What do you think is the likelihood of a news piece like this appearing in two years’ time? As it stands now, it is almost certain if the present state of affairs continues.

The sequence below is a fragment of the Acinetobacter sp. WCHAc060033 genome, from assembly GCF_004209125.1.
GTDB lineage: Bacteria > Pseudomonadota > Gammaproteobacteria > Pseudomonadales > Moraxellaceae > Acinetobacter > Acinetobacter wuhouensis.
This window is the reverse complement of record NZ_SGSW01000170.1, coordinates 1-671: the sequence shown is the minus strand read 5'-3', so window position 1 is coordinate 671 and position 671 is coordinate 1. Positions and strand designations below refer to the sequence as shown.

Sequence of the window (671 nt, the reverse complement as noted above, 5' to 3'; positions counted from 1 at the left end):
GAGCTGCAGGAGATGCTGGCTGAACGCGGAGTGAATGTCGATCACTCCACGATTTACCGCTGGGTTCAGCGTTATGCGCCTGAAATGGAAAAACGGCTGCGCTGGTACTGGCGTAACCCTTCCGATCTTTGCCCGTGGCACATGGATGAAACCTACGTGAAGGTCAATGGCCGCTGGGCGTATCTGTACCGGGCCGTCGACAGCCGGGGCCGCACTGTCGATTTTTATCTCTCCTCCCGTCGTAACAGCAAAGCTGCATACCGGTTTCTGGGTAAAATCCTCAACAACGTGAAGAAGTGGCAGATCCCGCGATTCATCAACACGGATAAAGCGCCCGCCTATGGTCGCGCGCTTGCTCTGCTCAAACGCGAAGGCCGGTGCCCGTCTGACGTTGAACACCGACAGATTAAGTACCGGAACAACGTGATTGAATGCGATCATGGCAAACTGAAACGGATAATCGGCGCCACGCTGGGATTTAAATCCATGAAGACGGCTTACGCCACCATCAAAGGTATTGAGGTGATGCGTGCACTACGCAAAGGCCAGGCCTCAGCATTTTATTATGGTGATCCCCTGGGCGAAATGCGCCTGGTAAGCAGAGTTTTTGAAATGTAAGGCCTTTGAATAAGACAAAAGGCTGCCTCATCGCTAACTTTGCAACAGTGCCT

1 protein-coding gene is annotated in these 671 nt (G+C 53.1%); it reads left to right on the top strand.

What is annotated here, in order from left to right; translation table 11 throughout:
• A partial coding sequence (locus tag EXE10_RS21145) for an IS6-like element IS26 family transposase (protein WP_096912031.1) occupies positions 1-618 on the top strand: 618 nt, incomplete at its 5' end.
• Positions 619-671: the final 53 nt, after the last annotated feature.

One of the things I have failed to grasp after two years in prison is the ignorance, naivety and denial of British Muslims in understanding the significance of the 2003 UK-U.S. Extradition treaty. They have simply not realised the threat that this extradition legislation poses to the very future of themselves and their children in this country. It has been sadly amusing watching Muslim leaders and groups run around crying about incitement to religious hatred laws, glorification of terrorism laws and whether to intern Muslims without charge for 28 days or 90 days, yet the reality is that all these laws put together do not even amount to 1% of the tangible oppression upon British Muslims under the current UK-U.S. extradition legislation. Incitement to religious hatred laws would not have protected British Muslims from state sponsored Islamophobic terrorism (i.e. racist police, etc.) anyway, so it makes no difference whether or not they are passed. The best protection the oppressors can give the oppressed is to protect the oppressed from their own evil. Glorification of terrorism (i.e. a Muslim speaking out against injustice and oppression) is only a seven-year maximum sentence of which one serves half. And 28 days, or even 90 days without charge, pales in comparison to the many years that one can hold someone without charge under the excuse of ‘extradition’. So why is it that the British Muslims failed to kick and scream about UK-U.S. extradition legislation in the same way that they did about these other laws? Because these laws are only the smokescreen to sneak in the more sinister UK-U.S. extradition law.